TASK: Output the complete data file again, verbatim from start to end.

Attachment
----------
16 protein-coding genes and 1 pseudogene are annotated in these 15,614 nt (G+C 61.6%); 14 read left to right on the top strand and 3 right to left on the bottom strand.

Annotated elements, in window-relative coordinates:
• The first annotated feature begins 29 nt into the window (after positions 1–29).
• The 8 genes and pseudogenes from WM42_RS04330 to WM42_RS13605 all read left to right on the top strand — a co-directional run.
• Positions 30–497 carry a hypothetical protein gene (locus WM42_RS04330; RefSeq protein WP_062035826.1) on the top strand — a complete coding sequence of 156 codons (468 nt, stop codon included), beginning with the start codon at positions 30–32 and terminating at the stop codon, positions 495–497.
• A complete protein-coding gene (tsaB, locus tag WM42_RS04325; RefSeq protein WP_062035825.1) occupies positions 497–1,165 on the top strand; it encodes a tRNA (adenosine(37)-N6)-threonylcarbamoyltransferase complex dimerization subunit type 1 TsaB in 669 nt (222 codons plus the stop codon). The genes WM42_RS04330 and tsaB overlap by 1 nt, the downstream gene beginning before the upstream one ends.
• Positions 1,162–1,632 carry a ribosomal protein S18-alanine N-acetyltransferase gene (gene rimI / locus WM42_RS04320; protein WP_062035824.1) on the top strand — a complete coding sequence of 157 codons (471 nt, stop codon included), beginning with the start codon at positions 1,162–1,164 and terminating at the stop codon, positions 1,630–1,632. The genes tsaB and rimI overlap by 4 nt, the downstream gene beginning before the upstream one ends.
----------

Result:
16 protein-coding genes and 1 pseudogene are annotated in these 15,614 nt (G+C 61.6%); 14 read left to right on the top strand and 3 right to left on the bottom strand.

Annotated elements, in window-relative coordinates:
• The first annotated feature begins 29 nt into the window (after positions 1–29).
• The 8 genes and pseudogenes from WM42_RS04330 to WM42_RS13605 all read left to right on the top strand — a co-directional run.
• Positions 30–497 carry a hypothetical protein gene (locus WM42_RS04330; RefSeq protein WP_062035826.1) on the top strand — a complete coding sequence of 156 codons (468 nt, stop codon included), beginning with the start codon at positions 30–32 and terminating at the stop codon, positions 495–497.
• A complete protein-coding gene (tsaB, locus tag WM42_RS04325; RefSeq protein WP_062035825.1) occupies positions 497–1,165 on the top strand; it encodes a tRNA (adenosine(37)-N6)-threonylcarbamoyltransferase complex dimerization subunit type 1 TsaB in 669 nt (222 codons plus the stop codon). The genes WM42_RS04330 and tsaB overlap by 1 nt, the downstream gene beginning before the upstream one ends.
• Positions 1,162–1,632 carry a ribosomal protein S18-alanine N-acetyltransferase gene (gene rimI / locus WM42_RS04320; protein WP_062035824.1) on the top strand — a complete coding sequence of 157 codons (471 nt, stop codon included), beginning with the start codon at positions 1,162–1,164 and terminating at the stop codon, positions 1,630–1,632. The genes tsaB and rimI overlap by 4 nt, the downstream gene beginning before the upstream one ends.